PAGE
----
Several generic tests were also collected, including a shortened version of the Körperkoordinationstest für Kinder (KTK) test. A soccer-specific test was conducted which included a circuit set out by cones with four left and four right turns at different angles, to be completed as quickly as possible. These were performed without a ball first for familiarisation and then with a ball. Speed was assessed over 5 and 30m. Agility was measured using a T-test which was executed twice with both a right turn and left turn to assess multi-directional agility
The present study examined age and maturity status differences in talent identification programmes. The main findings of this study were that both speed and agility improved with maturation where the adolescent growth-spurt is likely to occur (under 14’s and 15’s). In addition, generic motor coordination showed a significant affect on age and maturity, suggesting that these improved with both physical and chronological age due to a larger number of generic training hours. The soccer-specific test revealed improvements with age, but there was no significant main effect size for maturity, indicating that age, not maturation, affected these results in this study. The gradual increase in performance characteristics and skill acquisition are thought to be accrued through a larger number of contact time in professional training.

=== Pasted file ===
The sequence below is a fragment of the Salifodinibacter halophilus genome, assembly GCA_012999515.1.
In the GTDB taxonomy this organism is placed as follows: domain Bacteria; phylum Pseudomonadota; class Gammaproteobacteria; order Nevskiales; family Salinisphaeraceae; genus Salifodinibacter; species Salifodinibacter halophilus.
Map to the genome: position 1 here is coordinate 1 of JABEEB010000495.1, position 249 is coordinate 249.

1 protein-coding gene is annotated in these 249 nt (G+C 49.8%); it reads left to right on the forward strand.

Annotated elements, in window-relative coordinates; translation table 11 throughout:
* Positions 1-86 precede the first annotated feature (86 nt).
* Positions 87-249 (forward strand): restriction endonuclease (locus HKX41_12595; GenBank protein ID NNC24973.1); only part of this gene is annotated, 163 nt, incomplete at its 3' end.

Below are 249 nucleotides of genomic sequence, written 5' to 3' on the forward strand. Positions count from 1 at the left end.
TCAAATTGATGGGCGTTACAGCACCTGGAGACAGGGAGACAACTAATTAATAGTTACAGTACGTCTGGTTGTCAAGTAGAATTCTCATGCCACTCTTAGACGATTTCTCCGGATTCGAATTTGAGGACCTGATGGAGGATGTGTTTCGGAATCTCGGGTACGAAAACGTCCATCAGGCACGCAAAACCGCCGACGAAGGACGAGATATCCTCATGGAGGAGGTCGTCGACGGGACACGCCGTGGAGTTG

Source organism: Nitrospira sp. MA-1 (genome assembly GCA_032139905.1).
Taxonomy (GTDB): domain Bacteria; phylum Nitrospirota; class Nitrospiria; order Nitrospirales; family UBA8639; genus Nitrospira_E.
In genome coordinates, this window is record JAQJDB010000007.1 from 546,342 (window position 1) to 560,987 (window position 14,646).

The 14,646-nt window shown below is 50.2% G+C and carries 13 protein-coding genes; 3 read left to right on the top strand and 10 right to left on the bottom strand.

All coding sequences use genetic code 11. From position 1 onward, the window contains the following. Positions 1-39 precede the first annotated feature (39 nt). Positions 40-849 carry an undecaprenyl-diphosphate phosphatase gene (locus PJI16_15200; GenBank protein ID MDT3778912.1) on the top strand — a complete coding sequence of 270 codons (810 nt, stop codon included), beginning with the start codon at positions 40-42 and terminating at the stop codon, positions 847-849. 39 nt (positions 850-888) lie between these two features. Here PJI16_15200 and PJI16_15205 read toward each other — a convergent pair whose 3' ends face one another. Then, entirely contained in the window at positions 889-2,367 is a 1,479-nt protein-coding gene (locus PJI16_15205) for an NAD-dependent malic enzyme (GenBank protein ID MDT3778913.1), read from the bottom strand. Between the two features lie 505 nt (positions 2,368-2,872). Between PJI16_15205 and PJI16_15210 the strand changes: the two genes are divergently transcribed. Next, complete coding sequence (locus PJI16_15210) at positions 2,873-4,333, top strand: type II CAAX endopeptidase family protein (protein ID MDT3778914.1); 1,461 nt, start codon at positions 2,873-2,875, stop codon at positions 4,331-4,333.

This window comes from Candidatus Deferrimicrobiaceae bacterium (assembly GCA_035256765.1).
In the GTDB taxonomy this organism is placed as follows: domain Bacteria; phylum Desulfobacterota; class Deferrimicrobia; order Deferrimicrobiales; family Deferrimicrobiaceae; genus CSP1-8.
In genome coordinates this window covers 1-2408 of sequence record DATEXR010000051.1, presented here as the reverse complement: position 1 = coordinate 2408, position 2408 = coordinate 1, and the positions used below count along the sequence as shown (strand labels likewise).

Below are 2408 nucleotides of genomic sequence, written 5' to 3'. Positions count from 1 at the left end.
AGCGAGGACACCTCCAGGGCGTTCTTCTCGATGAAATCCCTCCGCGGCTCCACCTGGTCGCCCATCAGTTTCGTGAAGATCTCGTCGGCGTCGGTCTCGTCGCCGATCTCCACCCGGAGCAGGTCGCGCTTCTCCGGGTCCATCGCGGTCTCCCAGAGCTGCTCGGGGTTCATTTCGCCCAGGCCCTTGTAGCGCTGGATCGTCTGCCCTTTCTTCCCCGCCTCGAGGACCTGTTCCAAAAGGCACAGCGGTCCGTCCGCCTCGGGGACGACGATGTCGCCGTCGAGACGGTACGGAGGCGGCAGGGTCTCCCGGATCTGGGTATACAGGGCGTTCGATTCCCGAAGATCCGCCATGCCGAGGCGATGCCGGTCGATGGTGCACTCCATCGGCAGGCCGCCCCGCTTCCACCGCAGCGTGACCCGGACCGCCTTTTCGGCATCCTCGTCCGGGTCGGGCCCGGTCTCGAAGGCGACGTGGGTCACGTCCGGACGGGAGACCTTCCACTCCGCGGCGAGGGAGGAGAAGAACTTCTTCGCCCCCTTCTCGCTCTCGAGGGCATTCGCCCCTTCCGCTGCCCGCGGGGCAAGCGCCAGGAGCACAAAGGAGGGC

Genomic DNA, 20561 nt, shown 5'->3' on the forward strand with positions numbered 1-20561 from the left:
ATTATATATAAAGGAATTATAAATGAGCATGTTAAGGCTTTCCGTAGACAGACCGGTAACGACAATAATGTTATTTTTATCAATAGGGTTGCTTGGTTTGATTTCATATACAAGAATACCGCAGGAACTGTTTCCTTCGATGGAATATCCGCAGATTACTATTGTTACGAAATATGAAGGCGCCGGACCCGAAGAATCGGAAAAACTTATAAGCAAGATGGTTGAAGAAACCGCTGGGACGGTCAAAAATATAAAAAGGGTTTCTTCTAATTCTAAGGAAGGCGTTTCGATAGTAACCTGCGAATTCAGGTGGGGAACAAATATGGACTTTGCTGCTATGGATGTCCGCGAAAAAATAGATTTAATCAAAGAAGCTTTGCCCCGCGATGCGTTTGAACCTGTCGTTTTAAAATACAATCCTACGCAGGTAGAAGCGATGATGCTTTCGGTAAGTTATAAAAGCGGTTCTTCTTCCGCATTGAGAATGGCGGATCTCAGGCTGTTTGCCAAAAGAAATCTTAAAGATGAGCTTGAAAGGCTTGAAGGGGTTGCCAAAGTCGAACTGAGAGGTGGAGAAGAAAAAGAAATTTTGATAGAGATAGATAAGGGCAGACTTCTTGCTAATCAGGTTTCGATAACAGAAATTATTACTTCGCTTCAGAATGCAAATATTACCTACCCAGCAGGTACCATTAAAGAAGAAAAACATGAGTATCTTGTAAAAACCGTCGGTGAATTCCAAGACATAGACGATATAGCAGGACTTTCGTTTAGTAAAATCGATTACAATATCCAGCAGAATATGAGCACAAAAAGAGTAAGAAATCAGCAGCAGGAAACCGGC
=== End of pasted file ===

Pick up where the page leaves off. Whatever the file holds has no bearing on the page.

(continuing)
This study emphasises the link between maturation and performance improvements in all tests apart from soccer-specific motor coordination. As a result of this, it may be valuable for academies to think about if the age brackets (14-16) are a good time to assess a player’s worth based on physical and performance qualities. During this time, fluctuating levels of coordination and differences in the maturation stage may lead to large variability in performance, causing some players to not stack up to their peers who are physically more developed and can express greater force/speed characteristics. At this time/age groups, players may be unfairly removed from the squad, whereas a more considered approach that allows the athlete time to grow may have provided the team with greater talent for the senior squad.